A guest post by Joshua
The biggest and most important decision faced by any parent or parents of young children is the question of child care. For some families, of course, the answer is obvious: single parents or low-income families may have no choice but to continue to work, entrusting their children to family, friends, a babysitter, or day care. For those with the means, however, some may ask if a parent (usually the mother, but occasionally the father) should stay at home with children, either taking on a part-time job with flexible scheduling, or having little or no outside work at all.
|Joshua last fall with his youngest daughter, Abigail|
To be sure, there are all sorts of non-financial considerations. A parent may wonder, for example, if she or he can handle staying at home emotionally. Those emotional and practical questions are important, and they will be addressed by my wife and Mumbling Mommy deputy editor, Rachael, in a post tomorrow. Here, my primary focus is on the financial particulars behind keeping a parent at home.
Liabilities are expenses, the things of life families either choose or have to pay for. Liabilities are important because they have a big impact on whether or not a family can even keep a parent at home in the first place. Some of these liabilities are fixed: in other words, there isn’t much flexibility in either reducing or shedding them. Student loan debt, child support, and alimony are all examples of largely fixed expenses.
The home mortgage or rent is usually the largest of the fixed expenses. There are many families who might otherwise be able to afford having a stay-at-home parent who cannot because they are “house poor,” trapped in a mortgage that requires nearly everything their two incomes can manage. This is a common example around here: a couple collectively earns $100,000 a year – around $50,000 each – but both must work because the large suburban home they live in was purchased for $250,000 or $300,000. In the past, this was a relatively easy expense to reduce, but the current housing market makes that harder, especially if it is a home that is worth less than what the family owes on the mortgage (known as “being underwater”).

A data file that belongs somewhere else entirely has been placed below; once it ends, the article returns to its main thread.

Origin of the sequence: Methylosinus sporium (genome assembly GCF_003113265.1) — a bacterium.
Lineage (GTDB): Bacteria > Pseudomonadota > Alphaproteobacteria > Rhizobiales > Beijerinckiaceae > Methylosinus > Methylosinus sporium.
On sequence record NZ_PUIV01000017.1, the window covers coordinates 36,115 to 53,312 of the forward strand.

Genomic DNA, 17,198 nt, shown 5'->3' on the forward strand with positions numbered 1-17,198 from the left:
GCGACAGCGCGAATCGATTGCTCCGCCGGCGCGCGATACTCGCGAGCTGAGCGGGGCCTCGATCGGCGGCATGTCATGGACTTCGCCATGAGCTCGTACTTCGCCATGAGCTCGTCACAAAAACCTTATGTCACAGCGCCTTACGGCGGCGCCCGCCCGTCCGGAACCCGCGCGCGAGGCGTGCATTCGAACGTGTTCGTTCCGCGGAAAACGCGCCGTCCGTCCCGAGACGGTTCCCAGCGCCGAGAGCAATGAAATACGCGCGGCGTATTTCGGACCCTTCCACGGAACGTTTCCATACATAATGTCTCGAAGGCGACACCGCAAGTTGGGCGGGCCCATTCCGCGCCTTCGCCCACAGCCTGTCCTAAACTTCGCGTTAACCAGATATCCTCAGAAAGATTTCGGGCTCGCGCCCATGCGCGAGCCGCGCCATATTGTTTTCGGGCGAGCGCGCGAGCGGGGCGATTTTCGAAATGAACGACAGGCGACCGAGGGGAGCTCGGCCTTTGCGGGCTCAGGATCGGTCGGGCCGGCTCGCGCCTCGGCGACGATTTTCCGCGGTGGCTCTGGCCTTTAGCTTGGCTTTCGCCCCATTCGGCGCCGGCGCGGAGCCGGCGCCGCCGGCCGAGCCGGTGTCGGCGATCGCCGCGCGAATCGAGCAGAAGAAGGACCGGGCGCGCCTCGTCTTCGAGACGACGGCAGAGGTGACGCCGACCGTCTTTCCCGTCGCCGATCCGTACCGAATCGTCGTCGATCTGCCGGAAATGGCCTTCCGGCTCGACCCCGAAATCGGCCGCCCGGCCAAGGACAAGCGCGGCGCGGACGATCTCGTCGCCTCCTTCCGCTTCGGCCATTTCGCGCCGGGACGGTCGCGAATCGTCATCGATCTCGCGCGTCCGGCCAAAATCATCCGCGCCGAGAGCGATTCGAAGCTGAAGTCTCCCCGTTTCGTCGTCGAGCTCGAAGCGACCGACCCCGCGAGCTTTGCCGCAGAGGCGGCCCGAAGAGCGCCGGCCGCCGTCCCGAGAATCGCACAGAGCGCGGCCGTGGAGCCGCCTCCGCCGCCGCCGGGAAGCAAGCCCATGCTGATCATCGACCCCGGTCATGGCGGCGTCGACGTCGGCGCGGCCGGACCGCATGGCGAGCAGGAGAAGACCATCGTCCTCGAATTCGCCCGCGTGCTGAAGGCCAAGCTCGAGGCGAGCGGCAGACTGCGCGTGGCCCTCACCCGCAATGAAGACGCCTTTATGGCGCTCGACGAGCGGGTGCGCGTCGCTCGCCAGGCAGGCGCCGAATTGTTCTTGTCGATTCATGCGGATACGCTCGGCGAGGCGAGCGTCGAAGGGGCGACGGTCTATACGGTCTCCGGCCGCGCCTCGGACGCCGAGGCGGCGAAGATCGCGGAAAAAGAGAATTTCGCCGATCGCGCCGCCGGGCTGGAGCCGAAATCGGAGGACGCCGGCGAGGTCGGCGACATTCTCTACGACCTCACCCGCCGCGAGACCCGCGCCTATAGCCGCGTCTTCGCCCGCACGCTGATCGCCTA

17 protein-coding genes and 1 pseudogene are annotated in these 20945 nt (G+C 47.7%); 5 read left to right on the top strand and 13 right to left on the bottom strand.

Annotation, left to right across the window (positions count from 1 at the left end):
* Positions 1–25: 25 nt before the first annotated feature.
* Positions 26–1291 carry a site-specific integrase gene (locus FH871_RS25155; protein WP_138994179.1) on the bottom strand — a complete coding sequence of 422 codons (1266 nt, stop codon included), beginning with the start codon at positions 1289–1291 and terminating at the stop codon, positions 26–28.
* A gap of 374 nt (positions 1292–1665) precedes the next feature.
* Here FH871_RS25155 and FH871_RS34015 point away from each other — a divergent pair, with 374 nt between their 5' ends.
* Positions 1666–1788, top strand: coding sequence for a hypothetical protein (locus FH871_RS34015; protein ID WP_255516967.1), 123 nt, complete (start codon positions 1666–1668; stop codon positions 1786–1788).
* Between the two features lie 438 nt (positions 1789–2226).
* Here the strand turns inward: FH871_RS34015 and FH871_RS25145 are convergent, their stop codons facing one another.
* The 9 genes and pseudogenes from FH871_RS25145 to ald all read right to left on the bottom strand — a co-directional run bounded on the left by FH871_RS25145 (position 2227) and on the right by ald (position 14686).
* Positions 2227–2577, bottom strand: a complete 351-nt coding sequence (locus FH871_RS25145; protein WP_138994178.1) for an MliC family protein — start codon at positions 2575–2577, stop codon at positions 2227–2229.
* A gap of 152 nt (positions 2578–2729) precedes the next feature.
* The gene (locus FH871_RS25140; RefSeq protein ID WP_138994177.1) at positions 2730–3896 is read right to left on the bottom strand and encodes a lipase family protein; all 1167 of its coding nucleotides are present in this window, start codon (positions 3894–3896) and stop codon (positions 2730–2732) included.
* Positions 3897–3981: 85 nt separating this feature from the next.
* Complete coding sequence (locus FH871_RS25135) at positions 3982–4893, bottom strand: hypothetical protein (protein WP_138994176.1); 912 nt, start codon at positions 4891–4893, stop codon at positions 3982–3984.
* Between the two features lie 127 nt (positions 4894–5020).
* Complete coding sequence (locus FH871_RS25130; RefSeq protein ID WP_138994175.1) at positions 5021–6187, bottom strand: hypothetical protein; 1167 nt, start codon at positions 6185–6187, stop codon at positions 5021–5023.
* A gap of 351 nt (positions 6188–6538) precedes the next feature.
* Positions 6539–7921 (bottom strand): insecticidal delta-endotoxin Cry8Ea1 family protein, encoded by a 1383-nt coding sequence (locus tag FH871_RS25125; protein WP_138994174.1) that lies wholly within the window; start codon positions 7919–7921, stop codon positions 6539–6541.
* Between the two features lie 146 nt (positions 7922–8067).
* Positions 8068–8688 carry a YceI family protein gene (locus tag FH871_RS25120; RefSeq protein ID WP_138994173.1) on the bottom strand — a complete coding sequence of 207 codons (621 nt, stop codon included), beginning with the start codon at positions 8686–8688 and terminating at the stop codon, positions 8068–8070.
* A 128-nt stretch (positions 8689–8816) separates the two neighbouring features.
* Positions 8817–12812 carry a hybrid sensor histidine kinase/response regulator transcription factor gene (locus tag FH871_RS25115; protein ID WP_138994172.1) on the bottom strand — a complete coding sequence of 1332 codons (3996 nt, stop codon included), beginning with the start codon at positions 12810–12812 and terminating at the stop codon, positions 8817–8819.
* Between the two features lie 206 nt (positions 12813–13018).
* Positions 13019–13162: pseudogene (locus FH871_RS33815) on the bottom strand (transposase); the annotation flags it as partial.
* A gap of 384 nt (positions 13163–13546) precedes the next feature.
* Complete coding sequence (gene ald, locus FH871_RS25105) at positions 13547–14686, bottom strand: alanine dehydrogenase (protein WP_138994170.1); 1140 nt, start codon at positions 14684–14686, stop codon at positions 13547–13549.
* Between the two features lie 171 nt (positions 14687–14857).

Other expenses are more flexible: they can be reduced or eliminated. While these are rarely as big as the mortgage, they can be the key to affording staying at home for some families. In my experience many families get what Rachael and I call “nickled and dimed.” They make all sorts of small purchases or take on all sorts of relatively small expenses that by themselves aren’t enormous but that pile up. Examples of flexible expenses that can “nickel and dime” a person to death include cell phone plans (especially those with data), Internet access, cable or satellite, eating out, vacationing, and the thousand different impulse buys or poorly researched purchases a person can make.
Drawing down those flexible expenses takes some time and effort, but the payoff can be well worth it. Replacing cable or satellite with Netflix or Hulu Plus (or, better still, with the public library or Redbox), researching more reliable car or appliance brands, cutting down on eating out, dropping a cell phone data plan, or haggling over Internet pricing are all possible ways to reduce liabilities in a way more friendly to a single income.
The Losses of Staying at Home
It probably goes without saying that staying home is, for most people, a net financial loss. There’s no way around it. You may gain in other valuable ways, but for most families the short- and long-term financial prospects are less than if both parents had kept working full-time. A person who leaves a job not only sacrifices their current annual salary, but also future income (including the amount of Social Security or pension payout) and career advancement. In addition, benefits like health insurance may have to either be borne by the remaining income or discarded altogether, the latter of which can become a nightmare if someone gets seriously hurt or ill.
Another risk attached to a single-income family is the possible loss of the main job. With two incomes a family might be able to get along for a time on just one, but the loss of the sole family income can loom a lot larger than if it were just part of the family income.